Reviews in Endocrine and Metabolic Disorders

, Volume 19, Issue 4, pp 325–333 | Cite as

Thyroid disorders induced by checkpoint inhibitors

  • Silvia Martina Ferrari
  • Poupak Fallahi
  • Fabio Galetta
  • Emanuele Citi
  • Salvatore Benvenga
  • Alessandro AntonelliEmail author


Immune checkpoint inhibitors are drugs that inhibit the “checkpoint molecules”. Different types of cancer immune checkpoint inhibitors have been approved recently: CTLA-4 monoclonal antibodies (as ipilimumab); anti-PD-1 monoclonal antibodies (as pembrolizumab and nivolumab); and anti-PD-L1 monoclonal antibodies (as atezolizumab, avelumab, and durmalumab). The increased immune response induced by these agents leads to immune-related adverse events (irAEs), that can vary from mild to fatal, according to the organ system and severity. Immune-related endocrine toxicities are thyroid dysfunctions, hypophysitis, adrenal insufficiency, and type 1 diabetes mellitus, and are usually irreversible in 50%. In particular, hypophysitis is the most frequent anti-CTLA-4-antibodies-related irAE, while thyroid abnormalities (as hypothyroidism, thyrotoxicosis, painless thyroiditis, or even “thyroid storm”) are more frequently associated with anti-PD-1-antibodies. The combination of anti-CTLA-4-antibodies, with anti-PD-1-antibodies, is associated with about 30% of irAEs. Clinical signs and symptoms vary according to the influenced target organ. Endocrinopathies can often be managed by the treating oncologist. However in more severe cases (i.e. in the presence of insulin-dependent diabetes, adrenal insufficiency, or disorders of gonadal hormones, or severe hyperthyroidism, or hypothyroidism, or long-lasting management of hypophysitis) an endocrinological evaluation, and a prompt therapy, are needed.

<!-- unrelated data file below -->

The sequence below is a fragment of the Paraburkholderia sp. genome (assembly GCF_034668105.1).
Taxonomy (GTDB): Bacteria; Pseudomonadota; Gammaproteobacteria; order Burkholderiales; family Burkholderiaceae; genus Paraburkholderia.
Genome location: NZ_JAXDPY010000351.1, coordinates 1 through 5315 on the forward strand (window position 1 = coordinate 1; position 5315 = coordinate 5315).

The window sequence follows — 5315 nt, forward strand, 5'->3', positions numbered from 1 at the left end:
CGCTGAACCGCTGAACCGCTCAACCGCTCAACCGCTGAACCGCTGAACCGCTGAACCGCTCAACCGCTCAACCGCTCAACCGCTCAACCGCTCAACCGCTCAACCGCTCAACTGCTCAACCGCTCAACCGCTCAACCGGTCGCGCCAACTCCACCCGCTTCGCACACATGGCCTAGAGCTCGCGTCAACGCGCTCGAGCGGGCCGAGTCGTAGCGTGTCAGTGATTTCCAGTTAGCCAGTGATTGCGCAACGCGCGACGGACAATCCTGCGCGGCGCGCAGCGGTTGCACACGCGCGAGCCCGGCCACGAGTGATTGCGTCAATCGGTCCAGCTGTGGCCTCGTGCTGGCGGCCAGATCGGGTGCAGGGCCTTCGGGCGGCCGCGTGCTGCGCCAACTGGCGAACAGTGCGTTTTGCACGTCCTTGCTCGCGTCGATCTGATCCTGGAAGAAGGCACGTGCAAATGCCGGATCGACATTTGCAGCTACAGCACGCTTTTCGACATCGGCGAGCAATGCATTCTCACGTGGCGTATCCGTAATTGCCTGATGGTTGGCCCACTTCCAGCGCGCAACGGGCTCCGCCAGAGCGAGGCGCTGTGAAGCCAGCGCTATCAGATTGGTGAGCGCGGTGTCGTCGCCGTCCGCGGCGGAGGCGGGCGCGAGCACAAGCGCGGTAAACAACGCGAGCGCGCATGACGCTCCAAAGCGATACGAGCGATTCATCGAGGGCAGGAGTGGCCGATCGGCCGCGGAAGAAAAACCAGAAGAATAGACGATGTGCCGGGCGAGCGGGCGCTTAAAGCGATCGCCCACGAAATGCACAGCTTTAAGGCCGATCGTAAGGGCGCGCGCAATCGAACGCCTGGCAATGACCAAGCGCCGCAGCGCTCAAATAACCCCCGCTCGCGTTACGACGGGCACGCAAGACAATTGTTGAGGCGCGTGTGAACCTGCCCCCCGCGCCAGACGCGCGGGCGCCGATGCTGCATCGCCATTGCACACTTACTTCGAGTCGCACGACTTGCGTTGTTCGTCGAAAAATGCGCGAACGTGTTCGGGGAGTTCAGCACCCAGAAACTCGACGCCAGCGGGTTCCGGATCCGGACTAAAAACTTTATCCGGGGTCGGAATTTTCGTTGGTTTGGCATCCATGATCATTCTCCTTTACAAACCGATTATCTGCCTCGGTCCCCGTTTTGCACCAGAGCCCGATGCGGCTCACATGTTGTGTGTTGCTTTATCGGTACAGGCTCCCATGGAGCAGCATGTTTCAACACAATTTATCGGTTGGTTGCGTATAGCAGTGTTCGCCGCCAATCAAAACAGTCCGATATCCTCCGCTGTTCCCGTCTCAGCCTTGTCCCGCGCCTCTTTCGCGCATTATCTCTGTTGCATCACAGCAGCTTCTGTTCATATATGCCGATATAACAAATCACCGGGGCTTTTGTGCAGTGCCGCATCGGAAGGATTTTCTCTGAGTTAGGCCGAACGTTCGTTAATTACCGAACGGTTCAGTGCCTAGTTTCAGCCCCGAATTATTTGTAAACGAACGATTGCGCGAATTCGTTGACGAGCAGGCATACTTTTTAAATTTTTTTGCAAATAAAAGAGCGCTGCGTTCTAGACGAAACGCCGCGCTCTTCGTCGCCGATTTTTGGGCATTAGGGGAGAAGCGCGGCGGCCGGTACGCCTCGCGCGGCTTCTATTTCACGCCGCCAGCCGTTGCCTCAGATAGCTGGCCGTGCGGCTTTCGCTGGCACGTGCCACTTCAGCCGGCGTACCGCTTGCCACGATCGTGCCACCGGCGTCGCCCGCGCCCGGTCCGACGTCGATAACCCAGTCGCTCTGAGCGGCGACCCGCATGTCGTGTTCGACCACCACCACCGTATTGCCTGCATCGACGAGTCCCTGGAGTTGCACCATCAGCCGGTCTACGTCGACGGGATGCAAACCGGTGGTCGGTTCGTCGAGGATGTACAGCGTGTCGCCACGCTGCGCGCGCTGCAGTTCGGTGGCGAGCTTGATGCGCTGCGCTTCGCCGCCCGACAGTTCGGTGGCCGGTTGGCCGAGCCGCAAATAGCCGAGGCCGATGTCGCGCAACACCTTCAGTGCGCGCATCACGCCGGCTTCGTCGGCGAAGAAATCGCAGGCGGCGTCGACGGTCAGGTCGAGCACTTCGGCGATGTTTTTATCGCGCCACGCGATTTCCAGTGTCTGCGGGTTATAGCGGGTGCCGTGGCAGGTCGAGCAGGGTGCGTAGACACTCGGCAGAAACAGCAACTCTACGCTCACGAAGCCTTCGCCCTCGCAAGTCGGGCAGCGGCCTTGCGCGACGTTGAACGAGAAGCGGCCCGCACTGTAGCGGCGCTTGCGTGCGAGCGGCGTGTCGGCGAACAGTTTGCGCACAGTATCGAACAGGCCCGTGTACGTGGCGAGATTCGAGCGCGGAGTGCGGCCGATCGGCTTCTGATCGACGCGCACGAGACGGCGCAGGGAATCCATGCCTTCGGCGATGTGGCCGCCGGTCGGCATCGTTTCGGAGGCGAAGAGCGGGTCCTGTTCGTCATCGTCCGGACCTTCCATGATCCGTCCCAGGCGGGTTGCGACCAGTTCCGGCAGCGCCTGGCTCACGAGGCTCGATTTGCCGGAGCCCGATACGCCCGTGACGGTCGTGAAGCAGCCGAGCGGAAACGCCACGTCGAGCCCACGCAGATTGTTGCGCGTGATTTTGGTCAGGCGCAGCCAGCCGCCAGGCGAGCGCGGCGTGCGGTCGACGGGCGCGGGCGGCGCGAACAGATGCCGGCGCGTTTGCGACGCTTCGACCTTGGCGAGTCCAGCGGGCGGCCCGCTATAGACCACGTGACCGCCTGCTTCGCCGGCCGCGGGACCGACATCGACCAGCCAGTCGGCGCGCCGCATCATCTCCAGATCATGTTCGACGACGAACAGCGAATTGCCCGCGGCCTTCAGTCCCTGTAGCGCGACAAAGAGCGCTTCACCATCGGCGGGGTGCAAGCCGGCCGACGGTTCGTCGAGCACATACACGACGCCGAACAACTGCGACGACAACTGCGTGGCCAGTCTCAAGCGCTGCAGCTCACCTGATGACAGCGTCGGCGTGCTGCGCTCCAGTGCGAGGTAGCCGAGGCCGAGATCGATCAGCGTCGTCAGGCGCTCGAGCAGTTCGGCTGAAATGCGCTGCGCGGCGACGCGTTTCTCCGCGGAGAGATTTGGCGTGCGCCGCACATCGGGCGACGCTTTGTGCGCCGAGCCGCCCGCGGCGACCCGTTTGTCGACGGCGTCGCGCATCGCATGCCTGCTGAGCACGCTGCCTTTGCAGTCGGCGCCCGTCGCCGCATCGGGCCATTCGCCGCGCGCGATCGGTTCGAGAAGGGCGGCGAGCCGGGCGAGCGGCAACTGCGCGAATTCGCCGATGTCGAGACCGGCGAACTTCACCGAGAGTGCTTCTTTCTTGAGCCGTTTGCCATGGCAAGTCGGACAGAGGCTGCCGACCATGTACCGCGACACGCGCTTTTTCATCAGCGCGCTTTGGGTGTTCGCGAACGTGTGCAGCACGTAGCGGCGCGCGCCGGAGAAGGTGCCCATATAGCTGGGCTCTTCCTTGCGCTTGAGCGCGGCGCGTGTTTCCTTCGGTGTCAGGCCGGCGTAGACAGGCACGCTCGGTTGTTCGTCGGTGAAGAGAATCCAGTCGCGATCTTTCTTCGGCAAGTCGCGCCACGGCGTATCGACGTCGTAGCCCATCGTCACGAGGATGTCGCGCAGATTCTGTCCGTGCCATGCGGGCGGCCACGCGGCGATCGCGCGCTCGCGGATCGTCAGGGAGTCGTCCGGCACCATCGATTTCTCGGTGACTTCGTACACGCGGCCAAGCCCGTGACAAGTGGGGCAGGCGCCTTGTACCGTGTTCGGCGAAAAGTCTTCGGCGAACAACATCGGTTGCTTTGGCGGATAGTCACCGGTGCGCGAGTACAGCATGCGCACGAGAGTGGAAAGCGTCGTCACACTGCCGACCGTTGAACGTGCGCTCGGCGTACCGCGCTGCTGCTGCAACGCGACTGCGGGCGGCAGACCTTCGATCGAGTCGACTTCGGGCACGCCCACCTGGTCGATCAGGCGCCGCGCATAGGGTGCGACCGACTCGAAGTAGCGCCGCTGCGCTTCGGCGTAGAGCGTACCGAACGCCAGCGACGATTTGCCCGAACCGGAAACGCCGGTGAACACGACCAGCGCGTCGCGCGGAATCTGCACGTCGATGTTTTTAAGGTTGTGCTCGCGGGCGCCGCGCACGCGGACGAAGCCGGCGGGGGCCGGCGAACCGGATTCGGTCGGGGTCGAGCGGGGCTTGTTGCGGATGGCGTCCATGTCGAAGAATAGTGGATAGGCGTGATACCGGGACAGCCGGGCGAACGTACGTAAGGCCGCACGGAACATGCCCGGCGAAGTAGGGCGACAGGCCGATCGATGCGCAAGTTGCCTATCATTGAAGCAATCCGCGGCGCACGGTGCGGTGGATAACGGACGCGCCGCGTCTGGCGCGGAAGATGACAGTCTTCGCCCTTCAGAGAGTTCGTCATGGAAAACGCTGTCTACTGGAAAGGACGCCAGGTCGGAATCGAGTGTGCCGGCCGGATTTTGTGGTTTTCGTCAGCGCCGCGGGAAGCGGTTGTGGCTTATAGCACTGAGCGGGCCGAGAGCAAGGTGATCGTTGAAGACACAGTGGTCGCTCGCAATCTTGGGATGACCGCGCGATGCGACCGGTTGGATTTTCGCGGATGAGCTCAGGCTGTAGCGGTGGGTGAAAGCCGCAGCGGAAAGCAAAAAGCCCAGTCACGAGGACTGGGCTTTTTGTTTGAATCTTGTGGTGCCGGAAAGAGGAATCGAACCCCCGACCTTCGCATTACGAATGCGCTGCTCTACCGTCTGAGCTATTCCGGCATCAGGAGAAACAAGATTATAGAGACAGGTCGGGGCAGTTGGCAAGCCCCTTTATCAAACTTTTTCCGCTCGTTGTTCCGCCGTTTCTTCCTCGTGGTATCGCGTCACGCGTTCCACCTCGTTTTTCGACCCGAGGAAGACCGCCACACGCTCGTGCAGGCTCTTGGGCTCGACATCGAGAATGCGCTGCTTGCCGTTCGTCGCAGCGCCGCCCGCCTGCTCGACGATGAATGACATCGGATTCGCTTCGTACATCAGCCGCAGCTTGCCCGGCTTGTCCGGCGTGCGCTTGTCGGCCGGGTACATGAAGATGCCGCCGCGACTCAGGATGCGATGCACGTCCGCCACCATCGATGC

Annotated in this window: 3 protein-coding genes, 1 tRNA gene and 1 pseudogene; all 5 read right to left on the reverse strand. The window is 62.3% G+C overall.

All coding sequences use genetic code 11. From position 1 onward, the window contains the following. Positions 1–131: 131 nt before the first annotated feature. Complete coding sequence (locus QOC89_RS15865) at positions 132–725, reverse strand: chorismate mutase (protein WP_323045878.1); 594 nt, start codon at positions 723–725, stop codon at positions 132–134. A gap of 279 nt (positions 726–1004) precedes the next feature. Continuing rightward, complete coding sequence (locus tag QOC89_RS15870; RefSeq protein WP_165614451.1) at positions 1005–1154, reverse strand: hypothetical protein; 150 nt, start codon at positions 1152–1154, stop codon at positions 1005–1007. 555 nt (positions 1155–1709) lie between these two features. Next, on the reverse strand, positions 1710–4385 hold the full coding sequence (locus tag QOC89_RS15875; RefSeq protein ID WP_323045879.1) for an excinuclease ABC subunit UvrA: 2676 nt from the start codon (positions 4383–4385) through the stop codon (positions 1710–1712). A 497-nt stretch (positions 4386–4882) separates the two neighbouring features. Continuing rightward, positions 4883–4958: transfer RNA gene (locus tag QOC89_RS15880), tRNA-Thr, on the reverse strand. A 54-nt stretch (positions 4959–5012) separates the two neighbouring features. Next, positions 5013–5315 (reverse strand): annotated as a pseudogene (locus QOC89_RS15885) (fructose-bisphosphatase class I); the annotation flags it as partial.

Immune checkpoint inhibitors CTLA-4 PD-1 PD-L1 Thyroid disorders Hypophysitis 


Compliance with ethical standards

Research involving human participants

This article does not contain any studies with human participants or animals performed by any of the authors.

Conflict of interest

The authors declare that they have no conflict of interest.


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© Springer Science+Business Media, LLC, part of Springer Nature 2018

Authors and Affiliations

  • Silvia Martina Ferrari
    • 1
  • Poupak Fallahi
    • 2
  • Fabio Galetta
    • 1
  • Emanuele Citi
    • 1
  • Salvatore Benvenga
    • 3
    • 4
    • 5
  • Alessandro Antonelli
    • 1
    Email author
  1. 1.Department of Clinical and Experimental MedicineUniversity of Pisa, School of MedicinePisaItaly
  2. 2.Department of Translational Research and New Technologies in Medicine and SurgeryUniversity of PisaPisaItaly
  3. 3.Department of Clinical and Experimental MedicineUniversity of MessinaMessinaItaly
  4. 4.Master Program on Childhood, Adolescent and Women’s Endocrine HealthUniversity of MessinaMessinaItaly
  5. 5.Interdepartmental Program of Molecular and Clinical Endocrinology and Women’s Endocrine HealthAzienda Ospedaliera Universitaria Policlinico ‘G. Martino’MessinaItaly

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